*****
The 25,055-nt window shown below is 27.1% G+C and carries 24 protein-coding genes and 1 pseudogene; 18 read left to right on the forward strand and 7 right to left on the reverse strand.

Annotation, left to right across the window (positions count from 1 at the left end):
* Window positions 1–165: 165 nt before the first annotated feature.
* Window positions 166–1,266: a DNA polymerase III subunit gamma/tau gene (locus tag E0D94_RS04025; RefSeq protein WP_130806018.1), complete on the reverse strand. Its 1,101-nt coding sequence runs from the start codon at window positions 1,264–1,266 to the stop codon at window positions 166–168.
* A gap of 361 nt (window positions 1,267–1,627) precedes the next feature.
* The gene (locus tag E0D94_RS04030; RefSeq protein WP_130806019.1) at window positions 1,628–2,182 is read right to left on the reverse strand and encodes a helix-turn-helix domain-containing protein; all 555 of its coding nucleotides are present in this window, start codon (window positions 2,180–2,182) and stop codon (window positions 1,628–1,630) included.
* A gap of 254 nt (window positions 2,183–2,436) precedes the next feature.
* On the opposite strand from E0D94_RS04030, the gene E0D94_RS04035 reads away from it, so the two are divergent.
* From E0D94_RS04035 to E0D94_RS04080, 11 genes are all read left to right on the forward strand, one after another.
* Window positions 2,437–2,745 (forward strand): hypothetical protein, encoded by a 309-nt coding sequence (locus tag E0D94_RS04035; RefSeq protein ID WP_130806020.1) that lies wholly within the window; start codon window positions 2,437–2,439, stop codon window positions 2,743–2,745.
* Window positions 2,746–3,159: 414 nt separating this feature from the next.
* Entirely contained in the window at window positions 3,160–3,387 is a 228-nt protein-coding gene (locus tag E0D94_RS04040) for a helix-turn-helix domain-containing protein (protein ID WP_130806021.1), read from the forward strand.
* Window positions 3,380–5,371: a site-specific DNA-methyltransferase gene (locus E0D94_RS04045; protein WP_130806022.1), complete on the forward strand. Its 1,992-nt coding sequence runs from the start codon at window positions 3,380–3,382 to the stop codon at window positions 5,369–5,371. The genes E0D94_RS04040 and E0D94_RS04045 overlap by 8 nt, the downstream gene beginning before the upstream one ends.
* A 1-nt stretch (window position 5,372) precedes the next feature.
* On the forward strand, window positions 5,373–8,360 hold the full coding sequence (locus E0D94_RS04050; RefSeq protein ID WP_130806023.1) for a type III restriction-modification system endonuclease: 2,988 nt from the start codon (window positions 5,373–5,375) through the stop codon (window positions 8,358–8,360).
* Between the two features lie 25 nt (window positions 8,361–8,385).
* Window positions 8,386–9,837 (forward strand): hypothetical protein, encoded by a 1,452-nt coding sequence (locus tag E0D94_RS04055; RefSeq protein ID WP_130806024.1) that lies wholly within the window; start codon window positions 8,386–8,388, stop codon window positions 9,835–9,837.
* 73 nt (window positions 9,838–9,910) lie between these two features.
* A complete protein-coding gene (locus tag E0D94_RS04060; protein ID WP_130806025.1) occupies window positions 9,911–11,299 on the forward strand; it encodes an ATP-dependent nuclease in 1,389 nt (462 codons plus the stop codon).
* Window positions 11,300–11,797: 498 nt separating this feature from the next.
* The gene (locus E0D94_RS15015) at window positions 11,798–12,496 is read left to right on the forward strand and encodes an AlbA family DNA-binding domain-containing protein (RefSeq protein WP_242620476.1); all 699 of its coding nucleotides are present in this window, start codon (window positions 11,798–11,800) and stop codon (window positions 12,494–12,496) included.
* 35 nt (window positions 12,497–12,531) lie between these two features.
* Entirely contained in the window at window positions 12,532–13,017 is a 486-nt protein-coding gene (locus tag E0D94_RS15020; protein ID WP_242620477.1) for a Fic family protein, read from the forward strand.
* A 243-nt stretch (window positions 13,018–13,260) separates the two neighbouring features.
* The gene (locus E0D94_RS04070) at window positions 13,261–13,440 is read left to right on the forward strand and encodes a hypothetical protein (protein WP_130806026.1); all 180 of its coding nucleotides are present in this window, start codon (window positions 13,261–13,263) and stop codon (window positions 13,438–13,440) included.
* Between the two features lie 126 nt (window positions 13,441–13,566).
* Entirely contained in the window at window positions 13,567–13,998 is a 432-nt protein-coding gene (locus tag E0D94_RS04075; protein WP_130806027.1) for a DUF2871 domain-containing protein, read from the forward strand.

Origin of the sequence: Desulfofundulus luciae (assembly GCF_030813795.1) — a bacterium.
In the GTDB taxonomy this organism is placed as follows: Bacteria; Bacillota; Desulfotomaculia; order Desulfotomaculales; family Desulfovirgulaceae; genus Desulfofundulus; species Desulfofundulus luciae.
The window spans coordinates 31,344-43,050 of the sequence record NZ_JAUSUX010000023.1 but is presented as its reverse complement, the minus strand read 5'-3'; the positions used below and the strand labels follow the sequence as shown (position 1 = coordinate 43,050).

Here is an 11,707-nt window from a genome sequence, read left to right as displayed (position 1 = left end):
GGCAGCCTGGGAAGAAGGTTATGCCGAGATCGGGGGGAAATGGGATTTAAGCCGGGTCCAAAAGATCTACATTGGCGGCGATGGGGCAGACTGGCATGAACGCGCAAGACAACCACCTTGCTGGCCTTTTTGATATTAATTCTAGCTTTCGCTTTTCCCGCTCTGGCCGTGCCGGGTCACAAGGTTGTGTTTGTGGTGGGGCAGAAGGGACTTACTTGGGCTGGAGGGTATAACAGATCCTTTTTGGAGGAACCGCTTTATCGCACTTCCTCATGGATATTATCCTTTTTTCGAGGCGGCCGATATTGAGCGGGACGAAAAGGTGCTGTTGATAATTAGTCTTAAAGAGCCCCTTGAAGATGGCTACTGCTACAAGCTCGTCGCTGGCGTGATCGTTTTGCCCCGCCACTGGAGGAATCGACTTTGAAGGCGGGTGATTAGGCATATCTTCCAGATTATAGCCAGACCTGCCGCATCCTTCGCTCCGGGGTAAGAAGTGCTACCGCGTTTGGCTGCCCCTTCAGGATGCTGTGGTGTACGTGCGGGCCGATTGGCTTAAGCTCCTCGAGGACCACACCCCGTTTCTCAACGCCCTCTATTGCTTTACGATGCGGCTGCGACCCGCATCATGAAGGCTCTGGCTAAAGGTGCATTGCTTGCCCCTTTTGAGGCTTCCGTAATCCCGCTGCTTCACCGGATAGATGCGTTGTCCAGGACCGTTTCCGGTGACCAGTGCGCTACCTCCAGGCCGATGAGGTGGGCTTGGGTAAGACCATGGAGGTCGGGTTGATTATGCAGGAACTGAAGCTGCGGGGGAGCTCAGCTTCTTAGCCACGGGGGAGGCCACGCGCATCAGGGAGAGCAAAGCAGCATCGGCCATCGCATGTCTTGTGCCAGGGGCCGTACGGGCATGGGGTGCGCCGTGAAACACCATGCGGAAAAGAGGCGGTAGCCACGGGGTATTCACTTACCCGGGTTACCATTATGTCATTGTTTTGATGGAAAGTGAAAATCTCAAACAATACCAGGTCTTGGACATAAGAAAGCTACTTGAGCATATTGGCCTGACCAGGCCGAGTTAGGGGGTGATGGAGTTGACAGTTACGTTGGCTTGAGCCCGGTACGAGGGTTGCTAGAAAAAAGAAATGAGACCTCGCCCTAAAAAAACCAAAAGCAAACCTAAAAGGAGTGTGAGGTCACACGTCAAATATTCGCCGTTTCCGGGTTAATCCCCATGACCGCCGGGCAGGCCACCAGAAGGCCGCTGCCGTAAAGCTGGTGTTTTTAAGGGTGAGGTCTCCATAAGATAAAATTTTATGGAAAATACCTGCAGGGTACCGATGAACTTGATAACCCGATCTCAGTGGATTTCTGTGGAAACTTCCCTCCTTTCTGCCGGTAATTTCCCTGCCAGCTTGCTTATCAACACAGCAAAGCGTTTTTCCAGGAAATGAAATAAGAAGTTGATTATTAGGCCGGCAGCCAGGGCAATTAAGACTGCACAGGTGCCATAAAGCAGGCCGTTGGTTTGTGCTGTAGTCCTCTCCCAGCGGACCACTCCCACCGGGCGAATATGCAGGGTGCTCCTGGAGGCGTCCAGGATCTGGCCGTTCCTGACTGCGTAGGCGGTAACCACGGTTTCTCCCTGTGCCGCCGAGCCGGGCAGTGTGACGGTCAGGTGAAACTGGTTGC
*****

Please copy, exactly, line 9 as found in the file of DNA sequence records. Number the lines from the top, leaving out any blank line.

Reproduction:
* From E0D94_RS04035 to E0D94_RS04080, 11 genes are all read left to right on the forward strand, one after another.